Important Information on Coronavirus (COVID-19)

Dear Families:

Over the past several months, the COVID-19 (coronavirus) has been spreading across the world, originating in China. The physicians of Carmel Pediatrics have been closely monitoring the situation, and we felt it was necessary to reach out to you to share what we know. As of today, the risk to you or your children of contracting the virus is slim. Early studies are also showing that this particular virus is not affecting children as much as older adults, and the children who have contracted it experienced mild symptoms.

Understanding the virus and how it affects us is important. We will continue to provide you with updated information as it becomes available. We have updated our emergency procedures and have supplies on hand in the office should the virus be present in our area. Due to shortages in masks, we will only provide masks to sick children.

The Centers for Disease Control and Prevention (CDC) recently published a FAQ to help us understand the basics of the coronavirus:

What is coronavirus disease 2019 (COVID-19)? COVID-19 is a respiratory illness that can spread from person to person. The virus that causes COVID-19 is a novel coronavirus that was first identified during an investigation into an outbreak in Wuhan, China.

How does COVID-19 spread? The virus that causes COVID-19 probably emerged from an animal source, but now it seems to be spreading from person to person. It’s important to note that person-to-person spread can happen on a continuum. Some diseases are highly contagious (like measles), while other diseases are less so. At this time, it’s unclear how easily or sustainable the virus that causes COVID-19 is spreading between people.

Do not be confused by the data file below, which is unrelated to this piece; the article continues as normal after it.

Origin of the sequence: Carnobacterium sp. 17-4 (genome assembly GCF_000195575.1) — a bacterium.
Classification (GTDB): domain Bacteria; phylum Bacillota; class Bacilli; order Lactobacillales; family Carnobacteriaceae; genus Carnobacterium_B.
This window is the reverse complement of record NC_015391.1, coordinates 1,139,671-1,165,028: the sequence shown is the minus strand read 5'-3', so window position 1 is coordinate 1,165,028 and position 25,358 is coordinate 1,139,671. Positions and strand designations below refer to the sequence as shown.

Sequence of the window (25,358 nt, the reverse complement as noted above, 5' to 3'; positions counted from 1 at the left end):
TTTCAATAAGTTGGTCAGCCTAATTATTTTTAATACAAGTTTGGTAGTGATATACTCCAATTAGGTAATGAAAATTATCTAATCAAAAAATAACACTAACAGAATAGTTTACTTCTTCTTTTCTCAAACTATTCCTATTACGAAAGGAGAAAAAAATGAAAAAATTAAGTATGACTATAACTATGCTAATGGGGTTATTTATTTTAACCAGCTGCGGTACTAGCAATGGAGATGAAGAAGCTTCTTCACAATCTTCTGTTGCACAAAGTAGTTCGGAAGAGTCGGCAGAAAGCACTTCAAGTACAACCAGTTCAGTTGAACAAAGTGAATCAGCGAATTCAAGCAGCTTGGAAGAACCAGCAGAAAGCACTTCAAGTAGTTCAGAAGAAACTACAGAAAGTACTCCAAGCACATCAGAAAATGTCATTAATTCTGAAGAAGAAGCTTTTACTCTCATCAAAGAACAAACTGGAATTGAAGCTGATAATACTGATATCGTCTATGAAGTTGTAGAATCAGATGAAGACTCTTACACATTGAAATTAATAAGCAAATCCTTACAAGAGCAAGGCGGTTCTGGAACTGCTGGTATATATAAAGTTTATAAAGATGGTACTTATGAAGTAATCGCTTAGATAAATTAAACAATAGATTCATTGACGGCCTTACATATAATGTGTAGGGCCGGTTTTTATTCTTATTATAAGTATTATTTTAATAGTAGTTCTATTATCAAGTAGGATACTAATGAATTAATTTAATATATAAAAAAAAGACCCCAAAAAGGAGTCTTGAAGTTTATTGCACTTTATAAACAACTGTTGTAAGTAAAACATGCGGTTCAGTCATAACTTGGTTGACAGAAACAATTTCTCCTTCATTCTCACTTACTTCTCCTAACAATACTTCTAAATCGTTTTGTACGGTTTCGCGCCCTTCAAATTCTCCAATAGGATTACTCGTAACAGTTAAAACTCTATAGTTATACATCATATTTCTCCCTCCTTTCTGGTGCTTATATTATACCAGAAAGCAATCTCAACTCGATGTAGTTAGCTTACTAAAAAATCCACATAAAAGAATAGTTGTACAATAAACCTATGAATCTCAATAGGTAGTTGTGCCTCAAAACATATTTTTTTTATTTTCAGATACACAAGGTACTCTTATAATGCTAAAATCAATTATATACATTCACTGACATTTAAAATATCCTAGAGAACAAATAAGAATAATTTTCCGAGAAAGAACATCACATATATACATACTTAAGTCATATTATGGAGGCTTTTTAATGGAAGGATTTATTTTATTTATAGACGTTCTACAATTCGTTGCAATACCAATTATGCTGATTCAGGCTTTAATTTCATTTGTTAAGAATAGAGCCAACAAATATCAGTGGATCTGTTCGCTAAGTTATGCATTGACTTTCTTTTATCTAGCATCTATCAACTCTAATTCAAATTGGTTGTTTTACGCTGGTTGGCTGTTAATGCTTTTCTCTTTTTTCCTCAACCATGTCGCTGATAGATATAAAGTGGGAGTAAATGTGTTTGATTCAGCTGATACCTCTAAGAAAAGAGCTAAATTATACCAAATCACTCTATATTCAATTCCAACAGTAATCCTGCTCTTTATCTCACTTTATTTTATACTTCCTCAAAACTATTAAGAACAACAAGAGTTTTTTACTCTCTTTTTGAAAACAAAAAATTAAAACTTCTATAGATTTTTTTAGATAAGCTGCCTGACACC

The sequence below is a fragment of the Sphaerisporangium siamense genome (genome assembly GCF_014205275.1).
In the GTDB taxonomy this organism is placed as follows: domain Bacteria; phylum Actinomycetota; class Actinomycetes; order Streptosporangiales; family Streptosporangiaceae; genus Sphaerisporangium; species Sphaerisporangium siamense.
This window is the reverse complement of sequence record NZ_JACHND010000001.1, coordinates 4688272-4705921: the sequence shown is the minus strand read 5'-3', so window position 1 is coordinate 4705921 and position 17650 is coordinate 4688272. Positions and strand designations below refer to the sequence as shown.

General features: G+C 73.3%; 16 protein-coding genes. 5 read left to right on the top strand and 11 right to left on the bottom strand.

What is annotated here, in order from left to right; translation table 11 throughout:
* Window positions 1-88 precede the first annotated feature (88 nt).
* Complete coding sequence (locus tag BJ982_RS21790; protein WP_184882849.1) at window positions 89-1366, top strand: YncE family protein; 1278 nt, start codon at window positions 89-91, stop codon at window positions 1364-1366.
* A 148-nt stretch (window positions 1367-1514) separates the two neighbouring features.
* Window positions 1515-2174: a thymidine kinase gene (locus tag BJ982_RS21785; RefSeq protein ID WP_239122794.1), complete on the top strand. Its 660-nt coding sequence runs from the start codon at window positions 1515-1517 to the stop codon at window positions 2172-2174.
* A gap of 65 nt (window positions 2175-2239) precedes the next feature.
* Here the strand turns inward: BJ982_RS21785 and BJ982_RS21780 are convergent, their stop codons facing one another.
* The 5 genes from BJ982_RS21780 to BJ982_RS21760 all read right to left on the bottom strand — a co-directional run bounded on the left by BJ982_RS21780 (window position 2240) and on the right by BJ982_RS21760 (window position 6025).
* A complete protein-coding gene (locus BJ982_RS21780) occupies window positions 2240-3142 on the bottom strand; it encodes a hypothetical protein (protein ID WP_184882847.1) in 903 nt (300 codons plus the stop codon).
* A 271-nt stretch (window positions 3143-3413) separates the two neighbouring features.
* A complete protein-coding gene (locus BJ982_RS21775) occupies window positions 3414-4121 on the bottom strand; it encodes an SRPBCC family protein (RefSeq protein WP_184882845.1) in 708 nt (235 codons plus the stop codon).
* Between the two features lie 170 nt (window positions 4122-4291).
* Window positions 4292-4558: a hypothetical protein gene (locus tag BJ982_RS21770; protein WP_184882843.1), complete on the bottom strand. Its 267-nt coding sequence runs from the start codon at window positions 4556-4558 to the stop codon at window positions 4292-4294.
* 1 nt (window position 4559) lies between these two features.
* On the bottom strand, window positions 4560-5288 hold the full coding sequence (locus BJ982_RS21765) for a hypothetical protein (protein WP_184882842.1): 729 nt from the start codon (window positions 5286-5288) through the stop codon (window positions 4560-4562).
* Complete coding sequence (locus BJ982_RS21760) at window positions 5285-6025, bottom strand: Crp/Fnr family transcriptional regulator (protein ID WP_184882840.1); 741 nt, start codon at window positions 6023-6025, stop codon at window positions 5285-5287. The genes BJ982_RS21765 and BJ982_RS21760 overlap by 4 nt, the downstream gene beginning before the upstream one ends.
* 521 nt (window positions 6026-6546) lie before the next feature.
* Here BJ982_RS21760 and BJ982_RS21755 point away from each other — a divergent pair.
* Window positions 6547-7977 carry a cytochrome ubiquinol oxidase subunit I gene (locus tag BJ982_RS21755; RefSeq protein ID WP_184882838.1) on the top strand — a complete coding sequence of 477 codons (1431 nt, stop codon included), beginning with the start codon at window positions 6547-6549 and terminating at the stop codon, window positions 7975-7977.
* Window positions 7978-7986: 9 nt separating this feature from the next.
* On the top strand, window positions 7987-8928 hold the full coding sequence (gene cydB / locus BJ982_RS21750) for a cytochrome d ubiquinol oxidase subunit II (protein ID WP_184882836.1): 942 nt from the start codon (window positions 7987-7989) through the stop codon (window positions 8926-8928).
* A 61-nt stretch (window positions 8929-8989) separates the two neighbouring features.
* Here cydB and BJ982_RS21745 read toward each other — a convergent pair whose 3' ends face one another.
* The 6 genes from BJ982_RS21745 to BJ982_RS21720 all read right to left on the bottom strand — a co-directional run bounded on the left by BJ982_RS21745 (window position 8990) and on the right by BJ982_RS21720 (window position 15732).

What are the symptoms of COVID-19? Patients with COVID-19 have had mild to severe respiratory illness with the following symptoms:

  • fever
  • cough
  • shortness of breath

How can I protect myself? The best way to prevent infection is to avoid being exposed to the virus that causes COVID-19.

There are simple, everyday preventative actions to help prevent the spread of respiratory viruses. These include:

  • Avoid close contact with people who are sick.
  • Avoid touching your eyes, nose, and mouth with unwashed hands.
  • Wash your hands often with soap and water for at least 20 seconds. Use an alcohol-based hand sanitizer that contains at least 60% alcohol if soap and water are not available.

If you are sick, to keep from spreading respiratory illness to others, you should:

  • Stay home when you are sick.
  • Cover your cough or sneeze with a tissue, then throw the tissue in the trash. If a tissue is not available, cough/sneeze into the inside of your elbow, not your hand.
  • Clean and disinfect frequently touched objects and surfaces.

What should I do if I recently traveled to China or other affected countries and got sick? If you were in China or other affected countries and feel sick with fever, cough, or difficulty breathing, you should seek medical care. Please contact our office to inquire about what to do next. We will give you instructions on how to receive care without exposing other people to your illness. While sick, avoid contact with people, stay home, and delay any travel to reduce the possibility of spreading illness to others.

What if I have an upcoming vacation planned? If you are traveling to China or other affected countries, please check with the CDC website for an updated list of countries that have travel advisories. If you are traveling to areas that are not currently affected, it would depend upon your personal risk tolerance. This is a decision only you can make.

Is there a vaccine? There is currently no vaccine to protect against COVID-19. The best way to prevent infection is to avoid being exposed to the virus that causes COVID-19.

Is there a treatment? There is no specific antiviral treatment for COVID-19. People with COVID-19 can seek medical care to help relieve symptoms.

If you have further questions, do not hesitate to call the office and ask to speak with a nurse. Bottom line, you do not need to panic.

For the Children,

Randall D. Stoesz, MD

Susan L. Davis, MD

Carolyn O. Robinson, MD

Anna G. Gilley, MD

Elizabeth J. Beach, MD